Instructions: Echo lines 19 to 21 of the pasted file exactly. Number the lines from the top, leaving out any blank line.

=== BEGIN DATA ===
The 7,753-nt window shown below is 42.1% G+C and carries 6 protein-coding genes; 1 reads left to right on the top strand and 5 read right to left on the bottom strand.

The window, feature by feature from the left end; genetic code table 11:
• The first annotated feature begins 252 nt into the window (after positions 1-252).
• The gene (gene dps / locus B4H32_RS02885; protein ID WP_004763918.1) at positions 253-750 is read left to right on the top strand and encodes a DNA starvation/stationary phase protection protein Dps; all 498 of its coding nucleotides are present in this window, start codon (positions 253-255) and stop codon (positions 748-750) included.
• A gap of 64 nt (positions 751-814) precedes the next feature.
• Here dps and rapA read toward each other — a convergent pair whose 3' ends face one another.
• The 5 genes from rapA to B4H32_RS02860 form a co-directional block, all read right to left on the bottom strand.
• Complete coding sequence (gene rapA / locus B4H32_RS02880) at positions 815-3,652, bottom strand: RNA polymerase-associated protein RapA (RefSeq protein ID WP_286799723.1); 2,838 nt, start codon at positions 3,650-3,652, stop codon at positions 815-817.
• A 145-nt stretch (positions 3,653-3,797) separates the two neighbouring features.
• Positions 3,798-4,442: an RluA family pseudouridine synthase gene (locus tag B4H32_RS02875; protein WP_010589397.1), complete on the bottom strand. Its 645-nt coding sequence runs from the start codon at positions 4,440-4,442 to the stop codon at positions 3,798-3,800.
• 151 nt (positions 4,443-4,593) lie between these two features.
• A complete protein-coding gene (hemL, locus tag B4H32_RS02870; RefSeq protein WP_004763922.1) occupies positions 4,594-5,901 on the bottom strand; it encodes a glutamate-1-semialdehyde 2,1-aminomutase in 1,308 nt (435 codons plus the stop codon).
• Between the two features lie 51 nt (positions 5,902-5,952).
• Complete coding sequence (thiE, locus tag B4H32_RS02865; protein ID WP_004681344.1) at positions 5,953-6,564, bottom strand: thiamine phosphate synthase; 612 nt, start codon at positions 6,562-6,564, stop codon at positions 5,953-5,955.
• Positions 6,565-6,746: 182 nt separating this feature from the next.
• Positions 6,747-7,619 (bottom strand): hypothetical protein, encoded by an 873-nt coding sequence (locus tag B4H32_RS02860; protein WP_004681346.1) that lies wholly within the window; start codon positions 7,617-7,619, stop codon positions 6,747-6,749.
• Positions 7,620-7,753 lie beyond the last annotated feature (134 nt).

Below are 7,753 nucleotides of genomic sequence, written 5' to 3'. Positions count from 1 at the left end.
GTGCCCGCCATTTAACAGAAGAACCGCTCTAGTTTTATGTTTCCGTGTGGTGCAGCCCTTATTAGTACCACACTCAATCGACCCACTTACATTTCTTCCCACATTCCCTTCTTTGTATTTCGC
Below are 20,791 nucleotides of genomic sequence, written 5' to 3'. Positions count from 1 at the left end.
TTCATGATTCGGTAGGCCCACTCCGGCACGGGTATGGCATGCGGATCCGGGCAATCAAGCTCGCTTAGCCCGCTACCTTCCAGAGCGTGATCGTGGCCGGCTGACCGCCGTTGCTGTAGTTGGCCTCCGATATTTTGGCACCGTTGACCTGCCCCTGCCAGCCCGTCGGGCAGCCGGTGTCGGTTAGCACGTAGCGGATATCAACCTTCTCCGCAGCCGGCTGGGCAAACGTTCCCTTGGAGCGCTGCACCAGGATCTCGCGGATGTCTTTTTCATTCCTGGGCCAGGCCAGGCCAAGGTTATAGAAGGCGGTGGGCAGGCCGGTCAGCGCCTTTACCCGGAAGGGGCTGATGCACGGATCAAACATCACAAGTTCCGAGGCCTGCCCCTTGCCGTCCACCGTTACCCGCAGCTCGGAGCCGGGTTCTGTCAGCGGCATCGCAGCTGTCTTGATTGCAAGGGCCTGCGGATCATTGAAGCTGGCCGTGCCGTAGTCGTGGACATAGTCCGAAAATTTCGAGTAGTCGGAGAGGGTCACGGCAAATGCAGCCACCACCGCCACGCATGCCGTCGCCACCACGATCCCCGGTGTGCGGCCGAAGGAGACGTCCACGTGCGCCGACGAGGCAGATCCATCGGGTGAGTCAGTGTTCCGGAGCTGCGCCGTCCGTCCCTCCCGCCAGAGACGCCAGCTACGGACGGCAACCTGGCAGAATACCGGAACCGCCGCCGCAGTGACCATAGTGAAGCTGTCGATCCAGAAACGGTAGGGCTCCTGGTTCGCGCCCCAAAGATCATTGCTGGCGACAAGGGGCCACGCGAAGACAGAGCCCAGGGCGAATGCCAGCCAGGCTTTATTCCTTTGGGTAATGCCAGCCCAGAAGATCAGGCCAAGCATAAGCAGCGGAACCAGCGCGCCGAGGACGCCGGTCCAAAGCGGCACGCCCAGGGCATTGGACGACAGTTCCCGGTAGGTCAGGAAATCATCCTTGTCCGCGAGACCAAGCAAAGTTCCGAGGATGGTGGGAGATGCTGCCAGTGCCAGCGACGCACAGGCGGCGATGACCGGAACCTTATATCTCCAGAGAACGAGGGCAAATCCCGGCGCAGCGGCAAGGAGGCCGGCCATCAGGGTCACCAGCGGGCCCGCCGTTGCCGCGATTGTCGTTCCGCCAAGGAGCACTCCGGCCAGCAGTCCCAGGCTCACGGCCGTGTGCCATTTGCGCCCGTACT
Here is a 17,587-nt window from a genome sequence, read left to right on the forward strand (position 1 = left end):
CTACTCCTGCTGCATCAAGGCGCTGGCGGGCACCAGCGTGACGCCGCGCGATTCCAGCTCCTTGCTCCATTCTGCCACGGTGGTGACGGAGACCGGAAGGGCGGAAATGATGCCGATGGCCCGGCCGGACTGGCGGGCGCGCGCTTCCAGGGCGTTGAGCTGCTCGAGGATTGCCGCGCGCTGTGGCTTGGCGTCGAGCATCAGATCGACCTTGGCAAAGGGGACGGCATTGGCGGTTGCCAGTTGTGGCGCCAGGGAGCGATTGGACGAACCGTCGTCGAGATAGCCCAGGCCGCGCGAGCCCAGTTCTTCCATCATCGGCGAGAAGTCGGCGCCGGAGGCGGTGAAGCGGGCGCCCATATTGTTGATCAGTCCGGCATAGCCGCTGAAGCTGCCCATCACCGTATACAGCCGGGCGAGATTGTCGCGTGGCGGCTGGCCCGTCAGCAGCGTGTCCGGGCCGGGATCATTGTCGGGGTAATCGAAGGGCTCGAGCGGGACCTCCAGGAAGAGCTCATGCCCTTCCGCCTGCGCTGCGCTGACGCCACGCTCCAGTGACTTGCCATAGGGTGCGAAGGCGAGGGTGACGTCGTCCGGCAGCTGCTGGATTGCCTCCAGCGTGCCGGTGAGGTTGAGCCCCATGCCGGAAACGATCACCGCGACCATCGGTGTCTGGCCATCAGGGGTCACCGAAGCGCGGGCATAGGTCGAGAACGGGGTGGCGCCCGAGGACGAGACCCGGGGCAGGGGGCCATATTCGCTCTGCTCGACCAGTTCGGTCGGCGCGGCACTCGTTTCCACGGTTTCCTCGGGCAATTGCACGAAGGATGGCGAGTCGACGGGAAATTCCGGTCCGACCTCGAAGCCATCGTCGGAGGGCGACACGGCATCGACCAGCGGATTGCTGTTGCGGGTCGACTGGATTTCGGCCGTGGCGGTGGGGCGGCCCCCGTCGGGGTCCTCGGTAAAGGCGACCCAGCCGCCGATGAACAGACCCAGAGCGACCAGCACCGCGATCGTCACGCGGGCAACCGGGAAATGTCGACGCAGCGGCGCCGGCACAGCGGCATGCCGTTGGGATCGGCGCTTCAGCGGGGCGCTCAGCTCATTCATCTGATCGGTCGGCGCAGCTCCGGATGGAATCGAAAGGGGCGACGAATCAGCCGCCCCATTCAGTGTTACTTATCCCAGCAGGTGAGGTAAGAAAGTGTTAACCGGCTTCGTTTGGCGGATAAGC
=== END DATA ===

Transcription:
GTGCCCGCCATTTAACAGAAGAACCGCTCTAGTTTTATGTTTCCGTGTGGTGCAGCCCTTATTAGTACCACACTCAATCGACCCACTTACATTTCTTCCCACATTCCCTTCTTTGTATTTCGC
Below are 20,791 nucleotides of genomic sequence, written 5' to 3'. Positions count from 1 at the left end.
TTCATGATTCGGTAGGCCCACTCCGGCACGGGTATGGCATGCGGATCCGGGCAATCAAGCTCGCTTAGCCCGCTACCTTCCAGAGCGTGATCGTGGCCGGCTGACCGCCGTTGCTGTAGTTGGCCTCCGATATTTTGGCACCGTTGACCTGCCCCTGCCAGCCCGTCGGGCAGCCGGTGTCGGTTAGCACGTAGCGGATATCAACCTTCTCCGCAGCCGGCTGGGCAAACGTTCCCTTGGAGCGCTGCACCAGGATCTCGCGGATGTCTTTTTCATTCCTGGGCCAGGCCAGGCCAAGGTTATAGAAGGCGGTGGGCAGGCCGGTCAGCGCCTTTACCCGGAAGGGGCTGATGCACGGATCAAACATCACAAGTTCCGAGGCCTGCCCCTTGCCGTCCACCGTTACCCGCAGCTCGGAGCCGGGTTCTGTCAGCGGCATCGCAGCTGTCTTGATTGCAAGGGCCTGCGGATCATTGAAGCTGGCCGTGCCGTAGTCGTGGACATAGTCCGAAAATTTCGAGTAGTCGGAGAGGGTCACGGCAAATGCAGCCACCACCGCCACGCATGCCGTCGCCACCACGATCCCCGGTGTGCGGCCGAAGGAGACGTCCACGTGCGCCGACGAGGCAGATCCATCGGGTGAGTCAGTGTTCCGGAGCTGCGCCGTCCGTCCCTCCCGCCAGAGACGCCAGCTACGGACGGCAACCTGGCAGAATACCGGAACCGCCGCCGCAGTGACCATAGTGAAGCTGTCGATCCAGAAACGGTAGGGCTCCTGGTTCGCGCCCCAAAGATCATTGCTGGCGACAAGGGGCCACGCGAAGACAGAGCCCAGGGCGAATGCCAGCCAGGCTTTATTCCTTTGGGTAATGCCAGCCCAGAAGATCAGGCCAAGCATAAGCAGCGGAACCAGCGCGCCGAGGACGCCGGTCCAAAGCGGCACGCCCAGGGCATTGGACGACAGTTCCCGGTAGGTCAGGAAATCATCCTTGTCCGCGAGACCAAGCAAAGTTCCGAGGATGGTGGGAGATGCTGCCAGTGCCAGCGACGCACAGGCGGCGATGACCGGAACCTTATATCTCCAGAGAACGAGGGCAAATCCCGGCGCAGCGGCAAGGAGGCCGGCCATCAGGGTCACCAGCGGGCCCGCCGTTGCCGCGATTGTCGTTCCGCCAAGGAGCACTCCGGCCAGCAGTCCCAGGCTCACGGCCGTGTGCCATTTGCGCCCGTACT